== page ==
Thanks to a dialed-in 109” trailer wheelbase (axle to hitch pivot), our Dinoot had always tracked like a dream. But when the surface gets rough, tracking alone isn’t enough. A trailer’s suspension is proven by its reaction to changing trail and pavement surfaces, and whether it forces the tow rig to slow down for fear of loss of control.
Fundamentally, the Timbren slows and limits suspension travel due to its Aeon rubber springs and fairly short armatures. With the original solid axle, the dynamic behavior of the Dinoot leaf springs meant the trailer could always be counted on to absorb hits from potholes, creek beds, ledges, etc. But then to release that energy. The resulting rebound effect was the proverbial Catch-22. On the one hand, the springs can absorb impressive hits. But in the next moment, that energy become kinetic.
Timbren has muted all of that. The Axle-Less Suspension limits total travel to about 4”. That means the system remains relatively stable, with minimal up and down movement. Its behavior remains predictable and subdued, but also isn’t able to take big hits. Conversely, when hits happen (and they always will when towing off-road), the suspension can tend to bounce rather than soak up the impact. And yet, it also exhibits none of the ricochet effect that a rebounding leaf spring tends to exhibit.
Another difference between the two suspensions is aptitude for over compression and extension. The Dinoot’s leaf spring system would, on more than one occasion, compress so much that the tires impacted the fenders. This never occurred with the Timbren despite its limited range of travel. Likewise, the Timbren can’t droop more than 1-2”, and hence fails to remain as “planted” feeling as an appropriately rated leaf spring system.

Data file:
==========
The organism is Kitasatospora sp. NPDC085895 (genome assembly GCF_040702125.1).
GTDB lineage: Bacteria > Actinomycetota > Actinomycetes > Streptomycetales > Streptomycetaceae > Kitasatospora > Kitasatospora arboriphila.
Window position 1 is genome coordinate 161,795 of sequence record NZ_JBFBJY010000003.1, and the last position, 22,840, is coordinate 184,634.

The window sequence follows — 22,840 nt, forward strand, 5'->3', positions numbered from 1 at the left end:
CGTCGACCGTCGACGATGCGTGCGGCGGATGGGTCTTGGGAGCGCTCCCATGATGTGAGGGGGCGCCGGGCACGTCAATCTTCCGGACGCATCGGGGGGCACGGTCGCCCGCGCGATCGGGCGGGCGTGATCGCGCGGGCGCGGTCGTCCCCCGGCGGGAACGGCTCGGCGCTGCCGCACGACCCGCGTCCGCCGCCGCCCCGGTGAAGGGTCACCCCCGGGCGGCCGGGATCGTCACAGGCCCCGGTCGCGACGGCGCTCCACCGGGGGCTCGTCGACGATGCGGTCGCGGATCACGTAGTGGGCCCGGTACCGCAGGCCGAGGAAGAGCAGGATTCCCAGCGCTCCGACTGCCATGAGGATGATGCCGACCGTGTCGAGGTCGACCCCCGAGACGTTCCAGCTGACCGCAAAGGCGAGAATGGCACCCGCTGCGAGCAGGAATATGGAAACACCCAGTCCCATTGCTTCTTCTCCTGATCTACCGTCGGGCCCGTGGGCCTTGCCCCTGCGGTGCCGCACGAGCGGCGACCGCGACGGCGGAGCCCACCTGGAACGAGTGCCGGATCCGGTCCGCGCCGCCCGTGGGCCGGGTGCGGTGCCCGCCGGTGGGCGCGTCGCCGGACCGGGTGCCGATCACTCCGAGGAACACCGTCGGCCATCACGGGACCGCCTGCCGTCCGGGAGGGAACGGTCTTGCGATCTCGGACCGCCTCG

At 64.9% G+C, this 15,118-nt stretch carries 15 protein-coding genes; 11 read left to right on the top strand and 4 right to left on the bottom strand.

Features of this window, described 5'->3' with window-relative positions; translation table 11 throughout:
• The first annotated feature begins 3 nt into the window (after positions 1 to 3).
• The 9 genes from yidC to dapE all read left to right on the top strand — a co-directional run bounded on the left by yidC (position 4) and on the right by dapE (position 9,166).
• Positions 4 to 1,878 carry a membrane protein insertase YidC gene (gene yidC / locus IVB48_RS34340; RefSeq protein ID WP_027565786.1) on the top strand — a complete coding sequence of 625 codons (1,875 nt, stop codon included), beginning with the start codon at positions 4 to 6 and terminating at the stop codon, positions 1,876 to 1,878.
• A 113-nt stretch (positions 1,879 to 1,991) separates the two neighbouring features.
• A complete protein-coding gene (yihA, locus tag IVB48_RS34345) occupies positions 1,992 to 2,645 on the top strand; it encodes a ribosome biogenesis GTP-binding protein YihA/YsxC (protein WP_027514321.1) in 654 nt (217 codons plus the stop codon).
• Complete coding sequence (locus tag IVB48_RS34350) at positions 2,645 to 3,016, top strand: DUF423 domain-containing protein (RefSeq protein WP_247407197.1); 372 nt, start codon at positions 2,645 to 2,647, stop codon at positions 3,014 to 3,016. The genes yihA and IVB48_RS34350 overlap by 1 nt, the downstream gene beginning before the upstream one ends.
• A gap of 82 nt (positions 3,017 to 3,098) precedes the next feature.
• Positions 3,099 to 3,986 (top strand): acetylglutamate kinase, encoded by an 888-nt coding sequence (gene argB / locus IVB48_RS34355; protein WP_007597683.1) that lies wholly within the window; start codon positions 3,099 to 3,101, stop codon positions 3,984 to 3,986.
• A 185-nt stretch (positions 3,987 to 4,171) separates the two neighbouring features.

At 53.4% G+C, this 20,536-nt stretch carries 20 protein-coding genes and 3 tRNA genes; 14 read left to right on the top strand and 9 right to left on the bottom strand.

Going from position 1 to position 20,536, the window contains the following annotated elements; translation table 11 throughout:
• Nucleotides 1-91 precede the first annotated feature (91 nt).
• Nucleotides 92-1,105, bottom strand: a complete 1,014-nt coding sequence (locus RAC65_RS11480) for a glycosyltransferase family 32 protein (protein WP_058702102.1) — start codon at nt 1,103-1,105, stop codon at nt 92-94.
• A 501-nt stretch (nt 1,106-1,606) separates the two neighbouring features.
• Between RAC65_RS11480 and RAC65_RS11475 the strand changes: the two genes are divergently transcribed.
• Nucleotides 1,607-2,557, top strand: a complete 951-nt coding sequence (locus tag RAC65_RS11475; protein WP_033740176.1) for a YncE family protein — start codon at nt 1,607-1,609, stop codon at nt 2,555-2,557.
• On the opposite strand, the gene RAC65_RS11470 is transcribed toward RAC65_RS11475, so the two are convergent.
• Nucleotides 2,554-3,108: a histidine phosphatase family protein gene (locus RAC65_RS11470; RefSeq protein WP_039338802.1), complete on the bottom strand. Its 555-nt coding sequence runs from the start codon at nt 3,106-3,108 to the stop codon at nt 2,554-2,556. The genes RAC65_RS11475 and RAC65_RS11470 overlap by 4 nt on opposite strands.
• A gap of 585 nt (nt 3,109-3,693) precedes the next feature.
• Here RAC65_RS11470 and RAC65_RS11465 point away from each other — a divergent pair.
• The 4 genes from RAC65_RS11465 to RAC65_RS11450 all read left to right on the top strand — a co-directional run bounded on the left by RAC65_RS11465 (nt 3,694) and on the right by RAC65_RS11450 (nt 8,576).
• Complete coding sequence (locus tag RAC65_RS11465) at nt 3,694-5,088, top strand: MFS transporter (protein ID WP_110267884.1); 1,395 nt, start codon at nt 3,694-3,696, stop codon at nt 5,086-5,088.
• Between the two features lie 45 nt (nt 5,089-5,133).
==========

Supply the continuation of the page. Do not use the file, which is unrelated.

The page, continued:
Heading to the trail, the stability of the Timbren makes it utterly forgettable. The system is a pleasure to tow in town, at 80mph on the interstate, or down your typical Forest Service road. On modest washboards, the Timbren is up to the task of absorbing the dirt corrugations. The opposing Aeon rubber responds rapidly, handling dips and divots at speed when their depth remained under about 4”.
In approximately 7,000 miles of use, the Timbren has remained unchanged in its performance or conditions. The stout build quality of the armatures shows only modest degrading of the finish from paint chipping. Sag has not been evident, and dampening qualities seem unchanged.
Where does the system show its weaknesses? That question depends on the vehicle you tow with. As I teach in my Overland Expo classes on trailers, your tow vehicle + your trailer are a system. They should be matched to one another to avoid unsafe dynamics, and to improve driving enjoyment. Weight, width, tire size and (especially) suspension for the trailer should be appropriate for your vehicle. In particular, the trailer’s suspension should be at least as capable as the truck’s. Why? Because trailers receive a great deal of abuse to begin with, and if yours is less capable than the truck then it probably can’t absorb the forces it encounters.
Timbren designed its system not for desert racers or rock crawlers, but for those who pull their trailers over moderate to challenging terrain. It doesn’t possess the impact dampening abilities for harder core wheeling IF you want to tackle such terrain at the pace a well-equipped 4×4 can go. However, if you’re willing to take your time, ease over obstacles, adjust tire pressures, and limit big hits into holes and washes, then the Timbren system can go anywhere a leaf spring or advanced trailing arm suspension can go.